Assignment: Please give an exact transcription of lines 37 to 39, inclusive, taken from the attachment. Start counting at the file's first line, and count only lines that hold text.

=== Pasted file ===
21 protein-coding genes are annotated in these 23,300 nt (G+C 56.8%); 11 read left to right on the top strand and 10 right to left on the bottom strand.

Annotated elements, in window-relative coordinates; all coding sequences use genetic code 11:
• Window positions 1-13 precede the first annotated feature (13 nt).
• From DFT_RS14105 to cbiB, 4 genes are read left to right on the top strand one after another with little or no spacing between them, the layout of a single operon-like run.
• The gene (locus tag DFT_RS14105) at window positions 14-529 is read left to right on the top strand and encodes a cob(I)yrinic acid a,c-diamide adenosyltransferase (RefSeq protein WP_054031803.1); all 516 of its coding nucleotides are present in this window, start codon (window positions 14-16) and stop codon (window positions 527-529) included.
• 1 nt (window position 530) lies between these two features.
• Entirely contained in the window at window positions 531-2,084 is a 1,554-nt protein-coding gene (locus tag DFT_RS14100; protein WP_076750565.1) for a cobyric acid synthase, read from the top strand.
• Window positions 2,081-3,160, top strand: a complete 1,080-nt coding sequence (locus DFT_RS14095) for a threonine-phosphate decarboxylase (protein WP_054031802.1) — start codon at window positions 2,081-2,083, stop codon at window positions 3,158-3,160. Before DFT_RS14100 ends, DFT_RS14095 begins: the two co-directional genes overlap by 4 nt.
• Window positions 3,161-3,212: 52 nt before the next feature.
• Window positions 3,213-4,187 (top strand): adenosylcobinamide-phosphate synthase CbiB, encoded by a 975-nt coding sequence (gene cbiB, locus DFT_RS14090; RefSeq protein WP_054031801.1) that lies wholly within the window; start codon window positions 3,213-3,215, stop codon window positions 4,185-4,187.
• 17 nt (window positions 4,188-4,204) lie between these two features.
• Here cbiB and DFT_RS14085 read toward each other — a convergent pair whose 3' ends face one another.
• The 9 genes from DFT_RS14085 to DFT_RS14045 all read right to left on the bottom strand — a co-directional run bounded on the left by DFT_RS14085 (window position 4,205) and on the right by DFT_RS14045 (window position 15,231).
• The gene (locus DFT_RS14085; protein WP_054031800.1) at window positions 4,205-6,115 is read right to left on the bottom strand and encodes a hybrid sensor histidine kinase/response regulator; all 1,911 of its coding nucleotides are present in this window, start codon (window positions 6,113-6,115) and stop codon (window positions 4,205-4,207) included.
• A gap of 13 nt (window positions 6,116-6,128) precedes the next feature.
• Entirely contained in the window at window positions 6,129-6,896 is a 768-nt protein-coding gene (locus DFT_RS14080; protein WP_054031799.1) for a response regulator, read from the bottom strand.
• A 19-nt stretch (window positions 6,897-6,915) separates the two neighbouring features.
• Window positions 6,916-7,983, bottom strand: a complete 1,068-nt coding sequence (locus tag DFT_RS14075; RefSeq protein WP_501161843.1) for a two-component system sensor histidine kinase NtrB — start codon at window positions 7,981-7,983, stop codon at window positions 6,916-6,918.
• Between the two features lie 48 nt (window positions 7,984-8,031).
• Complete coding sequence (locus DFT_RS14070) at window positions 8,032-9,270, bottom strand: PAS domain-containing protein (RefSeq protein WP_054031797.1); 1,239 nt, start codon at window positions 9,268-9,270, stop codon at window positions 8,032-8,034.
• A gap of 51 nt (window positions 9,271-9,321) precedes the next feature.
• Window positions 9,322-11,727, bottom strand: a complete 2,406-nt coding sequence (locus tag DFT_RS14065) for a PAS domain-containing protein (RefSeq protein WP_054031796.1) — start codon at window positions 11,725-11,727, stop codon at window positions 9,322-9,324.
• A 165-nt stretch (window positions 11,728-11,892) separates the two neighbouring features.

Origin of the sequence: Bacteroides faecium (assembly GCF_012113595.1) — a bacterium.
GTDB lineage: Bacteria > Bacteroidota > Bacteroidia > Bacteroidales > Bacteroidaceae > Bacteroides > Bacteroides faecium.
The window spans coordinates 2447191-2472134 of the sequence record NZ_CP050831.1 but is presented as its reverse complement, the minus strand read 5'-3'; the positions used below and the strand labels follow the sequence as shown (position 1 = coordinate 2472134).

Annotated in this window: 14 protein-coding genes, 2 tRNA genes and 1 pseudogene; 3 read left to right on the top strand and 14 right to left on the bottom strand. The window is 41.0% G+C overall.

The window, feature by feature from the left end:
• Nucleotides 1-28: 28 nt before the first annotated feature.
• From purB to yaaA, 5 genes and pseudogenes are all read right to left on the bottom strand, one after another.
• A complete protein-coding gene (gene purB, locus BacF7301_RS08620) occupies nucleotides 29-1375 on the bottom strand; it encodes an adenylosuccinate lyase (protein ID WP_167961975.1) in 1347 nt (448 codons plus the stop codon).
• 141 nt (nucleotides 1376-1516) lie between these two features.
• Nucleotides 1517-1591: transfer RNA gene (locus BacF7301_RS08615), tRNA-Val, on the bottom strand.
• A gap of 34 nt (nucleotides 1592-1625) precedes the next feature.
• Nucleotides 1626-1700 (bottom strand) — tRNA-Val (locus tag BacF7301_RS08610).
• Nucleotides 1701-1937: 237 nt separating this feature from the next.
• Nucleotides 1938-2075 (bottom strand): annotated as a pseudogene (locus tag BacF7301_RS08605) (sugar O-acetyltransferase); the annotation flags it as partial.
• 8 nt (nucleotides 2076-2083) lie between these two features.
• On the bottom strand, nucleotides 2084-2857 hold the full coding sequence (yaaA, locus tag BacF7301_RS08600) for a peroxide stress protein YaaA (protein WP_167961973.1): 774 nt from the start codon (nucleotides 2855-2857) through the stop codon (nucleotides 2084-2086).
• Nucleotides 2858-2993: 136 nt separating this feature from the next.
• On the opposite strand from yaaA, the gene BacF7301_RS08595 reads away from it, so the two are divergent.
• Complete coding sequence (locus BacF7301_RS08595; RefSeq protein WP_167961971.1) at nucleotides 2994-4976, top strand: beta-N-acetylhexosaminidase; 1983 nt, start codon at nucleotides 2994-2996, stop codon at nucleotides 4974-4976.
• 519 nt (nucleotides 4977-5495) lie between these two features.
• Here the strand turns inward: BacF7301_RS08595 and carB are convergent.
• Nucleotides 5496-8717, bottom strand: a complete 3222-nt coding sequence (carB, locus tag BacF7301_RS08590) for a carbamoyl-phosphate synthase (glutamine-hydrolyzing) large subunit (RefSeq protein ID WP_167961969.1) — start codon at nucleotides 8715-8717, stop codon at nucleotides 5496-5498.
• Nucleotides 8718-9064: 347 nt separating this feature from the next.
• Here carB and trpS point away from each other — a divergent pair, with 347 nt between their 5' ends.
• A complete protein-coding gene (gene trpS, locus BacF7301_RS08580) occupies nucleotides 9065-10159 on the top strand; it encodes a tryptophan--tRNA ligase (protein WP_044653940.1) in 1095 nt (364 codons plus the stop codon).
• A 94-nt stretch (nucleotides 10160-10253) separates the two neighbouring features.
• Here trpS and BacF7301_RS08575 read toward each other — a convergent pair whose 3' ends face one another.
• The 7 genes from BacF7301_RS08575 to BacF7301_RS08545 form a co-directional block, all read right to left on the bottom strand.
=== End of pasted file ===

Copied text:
• Nucleotides 1938-2075 (bottom strand): annotated as a pseudogene (locus tag BacF7301_RS08605) (sugar O-acetyltransferase); the annotation flags it as partial.
• 8 nt (nucleotides 2076-2083) lie between these two features.
• On the bottom strand, nucleotides 2084-2857 hold the full coding sequence (yaaA, locus tag BacF7301_RS08600) for a peroxide stress protein YaaA (protein WP_167961973.1): 774 nt from the start codon (nucleotides 2855-2857) through the stop codon (nucleotides 2084-2086).